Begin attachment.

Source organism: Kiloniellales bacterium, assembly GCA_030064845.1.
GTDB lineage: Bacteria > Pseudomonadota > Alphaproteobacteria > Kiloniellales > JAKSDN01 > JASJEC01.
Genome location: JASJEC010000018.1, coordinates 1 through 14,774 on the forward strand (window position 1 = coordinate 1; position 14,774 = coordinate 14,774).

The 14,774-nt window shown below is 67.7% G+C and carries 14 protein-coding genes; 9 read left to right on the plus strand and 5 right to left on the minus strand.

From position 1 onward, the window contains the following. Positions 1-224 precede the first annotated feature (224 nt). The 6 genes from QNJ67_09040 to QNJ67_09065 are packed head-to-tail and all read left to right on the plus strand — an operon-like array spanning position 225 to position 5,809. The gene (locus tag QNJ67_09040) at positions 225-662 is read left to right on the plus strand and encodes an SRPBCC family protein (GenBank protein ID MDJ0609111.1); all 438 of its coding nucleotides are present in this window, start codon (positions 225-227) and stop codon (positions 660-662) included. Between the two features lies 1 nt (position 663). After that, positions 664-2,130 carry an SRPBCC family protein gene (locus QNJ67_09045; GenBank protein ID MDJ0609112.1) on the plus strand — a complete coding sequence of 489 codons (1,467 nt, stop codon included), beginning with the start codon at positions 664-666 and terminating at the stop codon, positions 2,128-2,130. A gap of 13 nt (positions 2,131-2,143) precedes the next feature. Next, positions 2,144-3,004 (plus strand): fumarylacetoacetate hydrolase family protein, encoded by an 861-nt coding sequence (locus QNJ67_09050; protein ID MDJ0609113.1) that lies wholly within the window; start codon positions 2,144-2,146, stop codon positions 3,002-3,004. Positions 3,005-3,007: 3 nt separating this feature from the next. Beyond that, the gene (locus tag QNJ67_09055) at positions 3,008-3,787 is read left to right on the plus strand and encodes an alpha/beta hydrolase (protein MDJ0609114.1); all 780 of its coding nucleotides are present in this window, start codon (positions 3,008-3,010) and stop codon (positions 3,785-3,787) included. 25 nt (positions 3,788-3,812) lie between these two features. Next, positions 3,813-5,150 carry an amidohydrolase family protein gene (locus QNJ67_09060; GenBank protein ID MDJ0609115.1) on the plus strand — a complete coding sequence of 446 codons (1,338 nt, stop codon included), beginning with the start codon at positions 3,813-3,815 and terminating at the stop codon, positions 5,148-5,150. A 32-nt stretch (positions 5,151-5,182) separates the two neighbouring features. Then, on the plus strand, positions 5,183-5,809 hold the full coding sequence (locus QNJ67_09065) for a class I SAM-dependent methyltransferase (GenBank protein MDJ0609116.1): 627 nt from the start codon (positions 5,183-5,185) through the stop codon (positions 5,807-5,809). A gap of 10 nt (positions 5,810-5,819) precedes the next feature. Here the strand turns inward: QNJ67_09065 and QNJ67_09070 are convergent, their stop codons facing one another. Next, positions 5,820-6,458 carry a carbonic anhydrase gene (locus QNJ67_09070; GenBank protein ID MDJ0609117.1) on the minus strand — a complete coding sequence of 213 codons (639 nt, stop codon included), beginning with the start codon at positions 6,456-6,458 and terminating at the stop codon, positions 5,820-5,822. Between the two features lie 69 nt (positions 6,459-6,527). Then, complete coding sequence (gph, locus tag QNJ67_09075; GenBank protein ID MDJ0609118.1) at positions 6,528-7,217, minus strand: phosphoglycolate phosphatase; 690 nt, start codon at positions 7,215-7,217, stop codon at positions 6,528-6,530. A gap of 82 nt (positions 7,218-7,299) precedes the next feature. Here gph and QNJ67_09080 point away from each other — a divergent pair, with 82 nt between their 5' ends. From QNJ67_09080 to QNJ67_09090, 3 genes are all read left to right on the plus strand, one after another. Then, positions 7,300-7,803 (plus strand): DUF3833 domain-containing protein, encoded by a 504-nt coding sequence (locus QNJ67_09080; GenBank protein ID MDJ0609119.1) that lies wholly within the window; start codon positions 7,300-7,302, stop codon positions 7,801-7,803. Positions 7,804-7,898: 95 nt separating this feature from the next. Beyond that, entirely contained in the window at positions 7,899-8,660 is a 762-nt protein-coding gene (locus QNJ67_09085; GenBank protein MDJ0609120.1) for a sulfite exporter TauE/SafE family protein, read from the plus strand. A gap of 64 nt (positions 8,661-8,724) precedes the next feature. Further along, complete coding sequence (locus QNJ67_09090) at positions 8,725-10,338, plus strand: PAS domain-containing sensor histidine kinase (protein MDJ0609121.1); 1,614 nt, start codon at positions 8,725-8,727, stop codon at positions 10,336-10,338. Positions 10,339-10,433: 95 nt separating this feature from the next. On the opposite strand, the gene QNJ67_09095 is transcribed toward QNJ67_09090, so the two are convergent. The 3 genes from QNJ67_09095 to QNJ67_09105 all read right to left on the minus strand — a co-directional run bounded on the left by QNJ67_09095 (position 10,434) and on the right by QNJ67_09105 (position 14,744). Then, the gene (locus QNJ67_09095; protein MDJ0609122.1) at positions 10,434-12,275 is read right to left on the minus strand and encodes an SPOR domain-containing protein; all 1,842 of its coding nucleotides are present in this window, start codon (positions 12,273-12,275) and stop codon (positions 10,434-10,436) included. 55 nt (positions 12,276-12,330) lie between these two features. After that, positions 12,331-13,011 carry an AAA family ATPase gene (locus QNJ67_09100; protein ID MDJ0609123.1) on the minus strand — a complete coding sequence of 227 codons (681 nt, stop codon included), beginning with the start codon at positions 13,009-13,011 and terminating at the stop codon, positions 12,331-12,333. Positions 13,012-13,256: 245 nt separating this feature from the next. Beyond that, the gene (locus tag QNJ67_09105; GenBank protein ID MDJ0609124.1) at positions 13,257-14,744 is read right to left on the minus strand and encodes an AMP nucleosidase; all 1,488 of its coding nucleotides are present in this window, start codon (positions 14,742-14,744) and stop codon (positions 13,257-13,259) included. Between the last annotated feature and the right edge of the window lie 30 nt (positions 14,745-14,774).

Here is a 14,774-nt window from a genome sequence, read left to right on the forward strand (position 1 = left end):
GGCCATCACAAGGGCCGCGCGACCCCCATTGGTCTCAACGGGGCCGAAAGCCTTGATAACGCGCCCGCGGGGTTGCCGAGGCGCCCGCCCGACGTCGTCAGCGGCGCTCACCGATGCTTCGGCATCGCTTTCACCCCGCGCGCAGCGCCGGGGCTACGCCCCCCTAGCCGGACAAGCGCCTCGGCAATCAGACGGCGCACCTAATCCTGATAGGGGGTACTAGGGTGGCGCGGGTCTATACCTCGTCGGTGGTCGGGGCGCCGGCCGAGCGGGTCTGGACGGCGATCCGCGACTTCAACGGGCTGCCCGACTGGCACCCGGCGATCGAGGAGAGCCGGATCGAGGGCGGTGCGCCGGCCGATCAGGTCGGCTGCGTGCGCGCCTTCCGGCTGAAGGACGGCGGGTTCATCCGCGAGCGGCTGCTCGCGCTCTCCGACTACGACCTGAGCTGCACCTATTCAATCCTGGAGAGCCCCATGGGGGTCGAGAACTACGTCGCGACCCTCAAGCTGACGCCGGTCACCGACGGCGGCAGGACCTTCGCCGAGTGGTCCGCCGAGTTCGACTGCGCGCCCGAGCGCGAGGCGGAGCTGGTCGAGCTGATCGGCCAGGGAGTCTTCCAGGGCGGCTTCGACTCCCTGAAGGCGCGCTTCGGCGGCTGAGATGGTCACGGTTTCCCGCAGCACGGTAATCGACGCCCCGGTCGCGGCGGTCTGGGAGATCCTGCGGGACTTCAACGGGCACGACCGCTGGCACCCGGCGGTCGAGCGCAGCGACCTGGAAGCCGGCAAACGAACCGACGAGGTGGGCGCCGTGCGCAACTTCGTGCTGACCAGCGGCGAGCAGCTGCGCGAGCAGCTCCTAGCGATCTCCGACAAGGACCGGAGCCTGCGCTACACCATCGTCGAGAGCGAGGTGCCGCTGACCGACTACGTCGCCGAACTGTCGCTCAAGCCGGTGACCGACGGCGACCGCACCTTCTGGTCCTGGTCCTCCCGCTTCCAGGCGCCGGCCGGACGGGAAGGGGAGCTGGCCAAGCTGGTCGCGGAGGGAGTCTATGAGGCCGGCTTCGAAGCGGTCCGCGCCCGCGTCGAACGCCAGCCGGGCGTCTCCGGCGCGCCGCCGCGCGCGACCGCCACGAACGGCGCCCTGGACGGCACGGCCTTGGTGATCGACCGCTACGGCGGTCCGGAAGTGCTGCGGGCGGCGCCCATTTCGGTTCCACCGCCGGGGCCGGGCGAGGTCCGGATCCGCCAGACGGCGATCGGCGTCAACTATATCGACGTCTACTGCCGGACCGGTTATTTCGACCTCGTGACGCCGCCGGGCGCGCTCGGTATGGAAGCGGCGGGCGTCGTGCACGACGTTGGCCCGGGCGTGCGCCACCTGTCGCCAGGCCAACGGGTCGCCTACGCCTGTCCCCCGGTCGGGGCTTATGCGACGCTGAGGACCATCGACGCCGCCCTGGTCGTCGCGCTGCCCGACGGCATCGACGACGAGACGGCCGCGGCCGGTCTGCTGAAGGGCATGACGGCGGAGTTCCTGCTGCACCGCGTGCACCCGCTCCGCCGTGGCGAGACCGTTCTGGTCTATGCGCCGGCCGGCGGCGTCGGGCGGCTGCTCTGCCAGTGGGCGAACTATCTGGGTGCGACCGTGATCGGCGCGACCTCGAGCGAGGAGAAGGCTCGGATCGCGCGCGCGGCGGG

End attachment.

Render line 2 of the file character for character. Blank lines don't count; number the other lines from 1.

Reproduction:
GTDB lineage: Bacteria > Pseudomonadota > Alphaproteobacteria > Kiloniellales > JAKSDN01 > JASJEC01.